Scientists are developing a functional bioartificial kidney which could replace the need for dialysis or organ transplant in the millions of patients who suffer from kidney failure. A key requirement for such a device is the formation of a “living membrane” that consists of a tight kidney cell layer on artificial membrane surfaces and can transport molecules from one side to the other.
Researchers from University of Twente and University of Utrecht in The Netherlands achieved this using conditionally immortalised human renal proximal tubular epithelial cells (ciPTECs) on polyethersulfone-based hollow fibre membranes. They demonstrated that the cell monolayer is indeed functional as a living membrane.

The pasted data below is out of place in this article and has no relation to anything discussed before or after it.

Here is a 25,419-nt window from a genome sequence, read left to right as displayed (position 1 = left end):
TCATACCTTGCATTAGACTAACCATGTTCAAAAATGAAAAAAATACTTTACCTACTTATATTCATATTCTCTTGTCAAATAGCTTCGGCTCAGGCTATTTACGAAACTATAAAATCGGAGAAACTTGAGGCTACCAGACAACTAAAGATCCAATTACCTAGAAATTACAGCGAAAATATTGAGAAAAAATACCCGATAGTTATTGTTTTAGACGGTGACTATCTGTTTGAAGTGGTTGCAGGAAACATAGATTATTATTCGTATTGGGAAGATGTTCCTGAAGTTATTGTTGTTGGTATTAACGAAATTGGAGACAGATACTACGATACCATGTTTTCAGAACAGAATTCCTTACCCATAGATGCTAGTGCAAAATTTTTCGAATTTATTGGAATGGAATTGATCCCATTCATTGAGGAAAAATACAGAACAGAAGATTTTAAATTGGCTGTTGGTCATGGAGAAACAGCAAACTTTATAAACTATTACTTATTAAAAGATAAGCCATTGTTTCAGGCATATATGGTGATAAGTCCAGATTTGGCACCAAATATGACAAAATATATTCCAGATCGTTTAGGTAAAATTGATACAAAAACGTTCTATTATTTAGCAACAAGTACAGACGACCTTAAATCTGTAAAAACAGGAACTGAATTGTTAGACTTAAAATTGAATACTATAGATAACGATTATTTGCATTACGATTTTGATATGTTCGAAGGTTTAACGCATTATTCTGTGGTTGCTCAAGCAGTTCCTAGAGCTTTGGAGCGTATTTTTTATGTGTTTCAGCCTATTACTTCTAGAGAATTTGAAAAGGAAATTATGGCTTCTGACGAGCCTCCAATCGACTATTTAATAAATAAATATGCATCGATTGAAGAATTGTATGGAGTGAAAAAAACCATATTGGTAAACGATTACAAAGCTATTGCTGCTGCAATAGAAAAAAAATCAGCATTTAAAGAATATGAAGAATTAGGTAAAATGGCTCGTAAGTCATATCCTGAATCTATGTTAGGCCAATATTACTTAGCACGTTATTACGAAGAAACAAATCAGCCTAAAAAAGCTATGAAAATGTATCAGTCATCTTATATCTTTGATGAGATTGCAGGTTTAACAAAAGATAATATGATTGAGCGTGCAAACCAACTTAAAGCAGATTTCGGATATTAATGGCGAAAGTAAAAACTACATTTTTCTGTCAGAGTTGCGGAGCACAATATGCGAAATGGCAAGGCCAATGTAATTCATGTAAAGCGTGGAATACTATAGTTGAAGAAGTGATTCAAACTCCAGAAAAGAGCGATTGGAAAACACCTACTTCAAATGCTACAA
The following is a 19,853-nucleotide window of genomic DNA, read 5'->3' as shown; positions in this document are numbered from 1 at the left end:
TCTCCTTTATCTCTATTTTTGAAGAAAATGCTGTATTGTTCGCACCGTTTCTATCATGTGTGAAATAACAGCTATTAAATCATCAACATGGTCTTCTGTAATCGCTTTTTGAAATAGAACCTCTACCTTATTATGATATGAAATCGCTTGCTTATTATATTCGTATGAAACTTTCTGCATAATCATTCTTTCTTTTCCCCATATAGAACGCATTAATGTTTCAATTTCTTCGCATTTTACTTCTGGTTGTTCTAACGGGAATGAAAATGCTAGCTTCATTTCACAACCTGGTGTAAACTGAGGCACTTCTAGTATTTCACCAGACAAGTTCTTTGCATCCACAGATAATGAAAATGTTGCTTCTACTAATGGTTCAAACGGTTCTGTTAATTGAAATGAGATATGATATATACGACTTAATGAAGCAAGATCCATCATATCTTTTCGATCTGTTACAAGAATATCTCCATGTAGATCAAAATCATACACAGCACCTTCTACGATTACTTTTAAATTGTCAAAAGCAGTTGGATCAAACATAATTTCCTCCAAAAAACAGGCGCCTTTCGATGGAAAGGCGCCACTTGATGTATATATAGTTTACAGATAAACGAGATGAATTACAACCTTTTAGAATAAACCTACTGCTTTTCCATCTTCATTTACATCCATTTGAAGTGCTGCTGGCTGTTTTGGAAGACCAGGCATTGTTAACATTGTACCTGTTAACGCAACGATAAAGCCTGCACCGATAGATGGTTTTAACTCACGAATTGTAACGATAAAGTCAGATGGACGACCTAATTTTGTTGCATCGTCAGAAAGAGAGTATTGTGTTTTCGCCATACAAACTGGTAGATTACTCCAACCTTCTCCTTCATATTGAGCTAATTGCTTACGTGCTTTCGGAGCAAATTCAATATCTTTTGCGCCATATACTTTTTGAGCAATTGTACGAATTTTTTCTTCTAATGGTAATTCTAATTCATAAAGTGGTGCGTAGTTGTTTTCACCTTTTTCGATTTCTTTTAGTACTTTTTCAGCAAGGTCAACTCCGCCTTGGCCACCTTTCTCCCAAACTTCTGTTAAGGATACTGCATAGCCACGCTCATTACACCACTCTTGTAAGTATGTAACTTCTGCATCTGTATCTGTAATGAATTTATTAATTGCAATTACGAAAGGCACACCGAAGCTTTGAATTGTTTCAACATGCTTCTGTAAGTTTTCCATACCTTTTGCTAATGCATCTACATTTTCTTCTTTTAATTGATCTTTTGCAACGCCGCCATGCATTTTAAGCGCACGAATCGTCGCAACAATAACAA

“This study shows the successful development of a living membrane consisting of a reproducible ciPTEC monolayer on hollow fiber membranes, an important step towards the development of a bioartificial kidney device,” said Dimitrios Stamatialis, from University of Twente.
“The strategies and methods of this work could be relevant to the development of other bioartificial organs, such as a bioartificial liver or bioartificial pancreas, and organs on chips – such as a kidney on chip, a lung on chip, or a liver on chip,” Stamatialis said.